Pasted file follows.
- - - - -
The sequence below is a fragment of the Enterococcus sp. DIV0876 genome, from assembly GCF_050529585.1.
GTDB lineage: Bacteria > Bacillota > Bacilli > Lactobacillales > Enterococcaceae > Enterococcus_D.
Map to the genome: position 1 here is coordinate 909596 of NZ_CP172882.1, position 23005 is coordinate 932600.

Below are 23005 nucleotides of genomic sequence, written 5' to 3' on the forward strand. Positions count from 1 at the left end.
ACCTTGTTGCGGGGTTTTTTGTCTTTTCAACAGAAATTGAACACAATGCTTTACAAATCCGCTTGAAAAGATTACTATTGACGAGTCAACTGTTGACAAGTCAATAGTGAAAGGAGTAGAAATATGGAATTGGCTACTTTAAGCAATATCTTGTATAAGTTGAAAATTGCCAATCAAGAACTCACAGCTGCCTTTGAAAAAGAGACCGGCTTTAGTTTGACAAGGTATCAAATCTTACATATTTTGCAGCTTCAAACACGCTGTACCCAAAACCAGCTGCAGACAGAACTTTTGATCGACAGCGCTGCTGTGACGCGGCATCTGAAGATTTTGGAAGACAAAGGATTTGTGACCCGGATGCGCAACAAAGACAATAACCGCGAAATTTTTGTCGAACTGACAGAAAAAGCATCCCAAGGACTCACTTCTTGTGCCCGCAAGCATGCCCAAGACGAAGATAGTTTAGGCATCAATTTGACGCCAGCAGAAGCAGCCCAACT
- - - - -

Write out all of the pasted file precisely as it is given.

The sequence below is a fragment of the Enterococcus sp. DIV0876 genome, from assembly GCF_050529585.1.
GTDB lineage: Bacteria > Bacillota > Bacilli > Lactobacillales > Enterococcaceae > Enterococcus_D.
Map to the genome: position 1 here is coordinate 909596 of NZ_CP172882.1, position 23005 is coordinate 932600.

Below are 23005 nucleotides of genomic sequence, written 5' to 3' on the forward strand. Positions count from 1 at the left end.
ACCTTGTTGCGGGGTTTTTTGTCTTTTCAACAGAAATTGAACACAATGCTTTACAAATCCGCTTGAAAAGATTACTATTGACGAGTCAACTGTTGACAAGTCAATAGTGAAAGGAGTAGAAATATGGAATTGGCTACTTTAAGCAATATCTTGTATAAGTTGAAAATTGCCAATCAAGAACTCACAGCTGCCTTTGAAAAAGAGACCGGCTTTAGTTTGACAAGGTATCAAATCTTACATATTTTGCAGCTTCAAACACGCTGTACCCAAAACCAGCTGCAGACAGAACTTTTGATCGACAGCGCTGCTGTGACGCGGCATCTGAAGATTTTGGAAGACAAAGGATTTGTGACCCGGATGCGCAACAAAGACAATAACCGCGAAATTTTTGTCGAACTGACAGAAAAAGCATCCCAAGGACTCACTTCTTGTGCCCGCAAGCATGCCCAAGACGAAGATAGTTTAGGCATCAATTTGACGCCAGCAGAAGCAGCCCAACT